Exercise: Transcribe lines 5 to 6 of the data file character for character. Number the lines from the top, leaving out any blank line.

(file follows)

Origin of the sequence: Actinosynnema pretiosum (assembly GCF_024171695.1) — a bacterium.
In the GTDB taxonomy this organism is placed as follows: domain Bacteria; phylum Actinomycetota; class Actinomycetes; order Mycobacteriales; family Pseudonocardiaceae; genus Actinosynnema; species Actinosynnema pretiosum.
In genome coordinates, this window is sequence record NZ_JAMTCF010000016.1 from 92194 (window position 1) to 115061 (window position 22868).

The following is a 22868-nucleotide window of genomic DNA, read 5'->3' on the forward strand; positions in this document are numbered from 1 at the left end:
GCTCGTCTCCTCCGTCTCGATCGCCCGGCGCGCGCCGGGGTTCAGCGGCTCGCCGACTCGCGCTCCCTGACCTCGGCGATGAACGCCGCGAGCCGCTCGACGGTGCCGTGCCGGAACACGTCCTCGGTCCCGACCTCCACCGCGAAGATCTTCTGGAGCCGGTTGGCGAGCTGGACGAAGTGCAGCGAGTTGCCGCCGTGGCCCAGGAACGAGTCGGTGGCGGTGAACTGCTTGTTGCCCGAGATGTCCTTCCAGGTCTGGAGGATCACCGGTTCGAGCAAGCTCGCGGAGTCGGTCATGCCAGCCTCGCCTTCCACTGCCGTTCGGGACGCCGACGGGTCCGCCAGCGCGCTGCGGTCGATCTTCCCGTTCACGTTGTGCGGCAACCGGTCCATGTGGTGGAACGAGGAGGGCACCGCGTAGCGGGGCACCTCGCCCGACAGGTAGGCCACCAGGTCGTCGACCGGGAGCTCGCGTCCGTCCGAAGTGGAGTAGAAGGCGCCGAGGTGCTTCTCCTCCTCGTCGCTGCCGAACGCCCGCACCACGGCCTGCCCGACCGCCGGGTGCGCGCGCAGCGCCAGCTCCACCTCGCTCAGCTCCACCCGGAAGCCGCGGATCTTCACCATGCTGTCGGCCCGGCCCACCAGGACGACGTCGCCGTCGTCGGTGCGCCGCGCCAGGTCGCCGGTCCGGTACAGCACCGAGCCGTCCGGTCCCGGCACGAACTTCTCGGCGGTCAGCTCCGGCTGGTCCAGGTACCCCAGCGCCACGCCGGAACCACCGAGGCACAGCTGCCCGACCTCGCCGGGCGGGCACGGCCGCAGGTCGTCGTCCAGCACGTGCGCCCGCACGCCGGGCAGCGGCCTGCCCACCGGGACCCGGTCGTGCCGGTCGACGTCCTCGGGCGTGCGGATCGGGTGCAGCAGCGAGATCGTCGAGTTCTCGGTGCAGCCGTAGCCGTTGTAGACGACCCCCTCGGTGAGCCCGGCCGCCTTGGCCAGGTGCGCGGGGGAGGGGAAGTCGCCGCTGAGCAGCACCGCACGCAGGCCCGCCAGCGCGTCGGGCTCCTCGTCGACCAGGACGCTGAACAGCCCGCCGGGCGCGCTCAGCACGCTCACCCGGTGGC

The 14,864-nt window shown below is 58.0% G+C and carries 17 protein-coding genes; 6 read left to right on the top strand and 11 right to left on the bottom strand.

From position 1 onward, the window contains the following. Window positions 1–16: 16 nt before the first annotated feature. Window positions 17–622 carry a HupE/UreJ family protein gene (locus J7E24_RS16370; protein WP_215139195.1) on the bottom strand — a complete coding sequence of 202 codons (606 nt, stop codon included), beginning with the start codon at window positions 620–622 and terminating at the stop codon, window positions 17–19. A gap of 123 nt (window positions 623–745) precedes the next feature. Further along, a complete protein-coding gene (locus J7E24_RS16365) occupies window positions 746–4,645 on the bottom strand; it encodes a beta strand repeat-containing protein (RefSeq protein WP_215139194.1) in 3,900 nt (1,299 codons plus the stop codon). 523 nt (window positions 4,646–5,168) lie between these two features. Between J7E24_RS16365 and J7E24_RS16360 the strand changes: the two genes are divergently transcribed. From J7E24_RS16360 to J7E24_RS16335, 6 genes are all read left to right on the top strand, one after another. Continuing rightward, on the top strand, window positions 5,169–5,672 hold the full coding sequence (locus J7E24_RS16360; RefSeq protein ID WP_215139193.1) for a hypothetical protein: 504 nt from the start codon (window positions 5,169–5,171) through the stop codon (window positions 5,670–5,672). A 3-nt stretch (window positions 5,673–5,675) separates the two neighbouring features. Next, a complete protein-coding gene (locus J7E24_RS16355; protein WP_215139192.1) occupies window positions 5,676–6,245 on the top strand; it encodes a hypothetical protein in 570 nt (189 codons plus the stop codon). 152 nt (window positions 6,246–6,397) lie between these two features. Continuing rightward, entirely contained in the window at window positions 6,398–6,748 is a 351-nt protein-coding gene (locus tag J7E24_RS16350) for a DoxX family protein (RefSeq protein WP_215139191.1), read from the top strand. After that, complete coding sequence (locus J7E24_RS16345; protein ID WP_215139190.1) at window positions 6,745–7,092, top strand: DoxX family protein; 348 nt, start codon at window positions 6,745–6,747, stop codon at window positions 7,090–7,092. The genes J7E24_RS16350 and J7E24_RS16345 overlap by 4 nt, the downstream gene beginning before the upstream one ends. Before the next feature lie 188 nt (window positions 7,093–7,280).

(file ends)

GCTCGTCTCCTCCGTCTCGATCGCCCGGCGCGCGCCGGGGTTCAGCGGCTCGCCGACTCGCGCTCCCTGACCTCGGCGATGAACGCCGCGAGCCGCTCGACGGTGCCGTGCCGGAACACGTCCTCGGTCCCGACCTCCACCGCGAAGATCTTCTGGAGCCGGTTGGCGAGCTGGACGAAGTGCAGCGAGTTGCCGCCGTGGCCCAGGAACGAGTCGGTGGCGGTGAACTGCTTGTTGCCCGAGATGTCCTTCCAGGTCTGGAGGATCACCGGTTCGAGCAAGCTCGCGGAGTCGGTCATGCCAGCCTCGCCTTCCACTGCCGTTCGGGACGCCGACGGGTCCGCCAGCGCGCTGCGGTCGATCTTCCCGTTCACGTTGTGCGGCAACCGGTCCATGTGGTGGAACGAGGAGGGCACCGCGTAGCGGGGCACCTCGCCCGACAGGTAGGCCACCAGGTCGTCGACCGGGAGCTCGCGTCCGTCCGAAGTGGAGTAGAAGGCGCCGAGGTGCTTCTCCTCCTCGTCGCTGCCGAACGCCCGCACCACGGCCTGCCCGACCGCCGGGTGCGCGCGCAGCGCCAGCTCCACCTCGCTCAGCTCCACCCGGAAGCCGCGGATCTTCACCATGCTGTCGGCCCGGCCCACCAGGACGACGTCGCCGTCGTCGGTGCGCCGCGCCAGGTCGCCGGTCCGGTACAGCACCGAGCCGTCCGGTCCCGGCACGAACTTCTCGGCGGTCAGCTCCGGCTGGTCCAGGTACCCCAGCGCCACGCCGGAACCACCGAGGCACAGCTGCCCGACCTCGCCGGGCGGGCACGGCCGCAGGTCGTCGTCCAGCACGTGCGCCCGCACGCCGGGCAGCGGCCTGCCCACCGGGACCCGGTCGTGCCGGTCGACGTCCTCGGGCGTGCGGATCGGGTGCAGCAGCGAGATCGTCGAGTTCTCGGTGCAGCCGTAGCCGTTGTAGACGACCCCCTCGGTGAGCCCGGCCGCCTTGGCCAGGTGCGCGGGGGAGGGGAAGTCGCCGCTGAGCAGCACCGCACGCAGGCCCGCCAGCGCGTCGGGCTCCTCGTCGACCAGGACGCTGAACAGCCCGCCGGGCGCGCTCAGCACGCTCACCCGGTGGC

The 14,864-nt window shown below is 58.0% G+C and carries 17 protein-coding genes; 6 read left to right on the top strand and 11 right to left on the bottom strand.